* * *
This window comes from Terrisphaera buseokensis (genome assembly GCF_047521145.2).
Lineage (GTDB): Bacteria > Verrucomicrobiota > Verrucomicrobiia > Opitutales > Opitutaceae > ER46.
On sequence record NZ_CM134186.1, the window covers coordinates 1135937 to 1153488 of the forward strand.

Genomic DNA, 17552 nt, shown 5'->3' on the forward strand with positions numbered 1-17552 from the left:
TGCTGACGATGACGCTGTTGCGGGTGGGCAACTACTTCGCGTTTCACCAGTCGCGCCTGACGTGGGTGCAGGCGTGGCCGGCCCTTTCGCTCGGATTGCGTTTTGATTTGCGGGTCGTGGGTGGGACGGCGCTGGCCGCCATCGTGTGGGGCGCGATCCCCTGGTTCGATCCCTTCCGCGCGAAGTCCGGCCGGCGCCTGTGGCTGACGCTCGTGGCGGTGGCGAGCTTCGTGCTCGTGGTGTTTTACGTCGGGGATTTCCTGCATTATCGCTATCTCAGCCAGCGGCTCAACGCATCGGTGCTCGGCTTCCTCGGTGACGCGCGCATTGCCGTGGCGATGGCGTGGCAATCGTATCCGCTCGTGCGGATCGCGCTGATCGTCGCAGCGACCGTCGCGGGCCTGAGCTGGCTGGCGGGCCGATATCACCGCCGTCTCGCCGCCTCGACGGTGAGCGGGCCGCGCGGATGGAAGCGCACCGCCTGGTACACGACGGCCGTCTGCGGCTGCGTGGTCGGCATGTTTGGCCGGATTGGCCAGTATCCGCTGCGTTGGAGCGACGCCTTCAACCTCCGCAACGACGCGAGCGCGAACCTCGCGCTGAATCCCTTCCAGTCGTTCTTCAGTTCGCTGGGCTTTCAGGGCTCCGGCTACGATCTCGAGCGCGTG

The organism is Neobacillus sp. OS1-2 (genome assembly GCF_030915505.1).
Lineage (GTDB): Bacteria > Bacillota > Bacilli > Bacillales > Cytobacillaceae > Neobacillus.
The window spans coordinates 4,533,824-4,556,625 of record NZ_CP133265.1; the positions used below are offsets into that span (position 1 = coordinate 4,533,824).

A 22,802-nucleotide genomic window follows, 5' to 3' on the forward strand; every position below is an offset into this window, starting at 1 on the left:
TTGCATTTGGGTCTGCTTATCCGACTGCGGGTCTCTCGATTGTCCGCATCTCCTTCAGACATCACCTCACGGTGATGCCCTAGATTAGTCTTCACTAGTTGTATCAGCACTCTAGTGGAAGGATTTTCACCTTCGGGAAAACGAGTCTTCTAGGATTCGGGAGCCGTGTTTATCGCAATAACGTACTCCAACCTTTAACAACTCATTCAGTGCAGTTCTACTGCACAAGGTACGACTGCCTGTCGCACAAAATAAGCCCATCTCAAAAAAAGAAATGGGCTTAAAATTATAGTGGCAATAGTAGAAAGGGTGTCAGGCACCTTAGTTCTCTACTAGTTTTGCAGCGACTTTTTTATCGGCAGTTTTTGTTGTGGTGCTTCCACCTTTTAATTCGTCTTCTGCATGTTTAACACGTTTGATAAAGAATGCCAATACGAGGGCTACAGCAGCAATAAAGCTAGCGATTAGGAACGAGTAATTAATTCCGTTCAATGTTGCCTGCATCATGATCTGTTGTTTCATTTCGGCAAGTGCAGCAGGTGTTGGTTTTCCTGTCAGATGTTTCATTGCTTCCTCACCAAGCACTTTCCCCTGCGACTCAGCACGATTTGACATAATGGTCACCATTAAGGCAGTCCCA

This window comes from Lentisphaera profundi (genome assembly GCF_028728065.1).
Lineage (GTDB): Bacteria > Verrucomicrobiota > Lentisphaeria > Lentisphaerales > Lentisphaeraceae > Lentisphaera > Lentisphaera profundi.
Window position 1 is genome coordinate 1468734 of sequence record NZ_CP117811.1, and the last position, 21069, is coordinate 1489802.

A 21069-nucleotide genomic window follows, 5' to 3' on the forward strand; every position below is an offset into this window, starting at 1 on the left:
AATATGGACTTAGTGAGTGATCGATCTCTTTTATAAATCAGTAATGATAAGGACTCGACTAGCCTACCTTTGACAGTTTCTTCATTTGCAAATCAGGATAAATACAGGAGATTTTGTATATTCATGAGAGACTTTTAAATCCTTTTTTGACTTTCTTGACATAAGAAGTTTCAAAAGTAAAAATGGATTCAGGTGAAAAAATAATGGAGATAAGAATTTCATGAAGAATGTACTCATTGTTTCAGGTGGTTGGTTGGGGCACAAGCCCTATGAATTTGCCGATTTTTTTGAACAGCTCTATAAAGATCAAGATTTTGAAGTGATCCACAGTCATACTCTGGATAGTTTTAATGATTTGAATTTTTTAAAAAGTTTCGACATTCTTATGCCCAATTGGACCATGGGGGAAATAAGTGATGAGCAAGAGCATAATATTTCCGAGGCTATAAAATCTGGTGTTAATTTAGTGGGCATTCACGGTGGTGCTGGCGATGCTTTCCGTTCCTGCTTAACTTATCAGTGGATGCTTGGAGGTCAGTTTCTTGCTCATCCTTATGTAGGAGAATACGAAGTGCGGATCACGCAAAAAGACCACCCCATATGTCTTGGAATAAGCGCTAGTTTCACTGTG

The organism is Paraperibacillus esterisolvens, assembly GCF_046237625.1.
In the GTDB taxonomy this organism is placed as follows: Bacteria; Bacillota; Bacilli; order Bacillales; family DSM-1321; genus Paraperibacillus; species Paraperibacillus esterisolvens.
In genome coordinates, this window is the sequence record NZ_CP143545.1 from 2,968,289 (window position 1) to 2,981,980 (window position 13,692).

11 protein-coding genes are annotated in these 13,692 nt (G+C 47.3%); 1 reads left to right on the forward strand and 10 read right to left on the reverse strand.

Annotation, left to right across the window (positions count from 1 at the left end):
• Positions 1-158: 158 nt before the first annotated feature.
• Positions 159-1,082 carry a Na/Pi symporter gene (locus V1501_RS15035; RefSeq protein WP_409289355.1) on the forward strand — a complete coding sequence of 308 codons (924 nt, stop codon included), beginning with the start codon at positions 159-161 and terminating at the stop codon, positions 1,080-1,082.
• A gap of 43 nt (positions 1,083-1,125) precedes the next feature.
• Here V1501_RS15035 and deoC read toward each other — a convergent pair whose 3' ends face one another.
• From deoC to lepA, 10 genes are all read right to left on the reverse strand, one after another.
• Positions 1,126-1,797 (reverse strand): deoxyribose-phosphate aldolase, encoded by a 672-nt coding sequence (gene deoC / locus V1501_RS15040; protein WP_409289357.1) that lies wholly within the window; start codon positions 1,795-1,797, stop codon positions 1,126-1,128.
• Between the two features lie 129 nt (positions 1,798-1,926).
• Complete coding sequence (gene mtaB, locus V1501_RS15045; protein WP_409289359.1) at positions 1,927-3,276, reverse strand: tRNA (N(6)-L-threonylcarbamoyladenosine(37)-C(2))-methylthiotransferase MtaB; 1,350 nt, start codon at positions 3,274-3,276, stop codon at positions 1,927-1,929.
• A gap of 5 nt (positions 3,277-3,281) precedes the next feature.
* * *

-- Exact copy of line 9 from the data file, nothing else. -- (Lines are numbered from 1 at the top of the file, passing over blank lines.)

A 22,802-nucleotide genomic window follows, 5' to 3' on the forward strand; every position below is an offset into this window, starting at 1 on the left: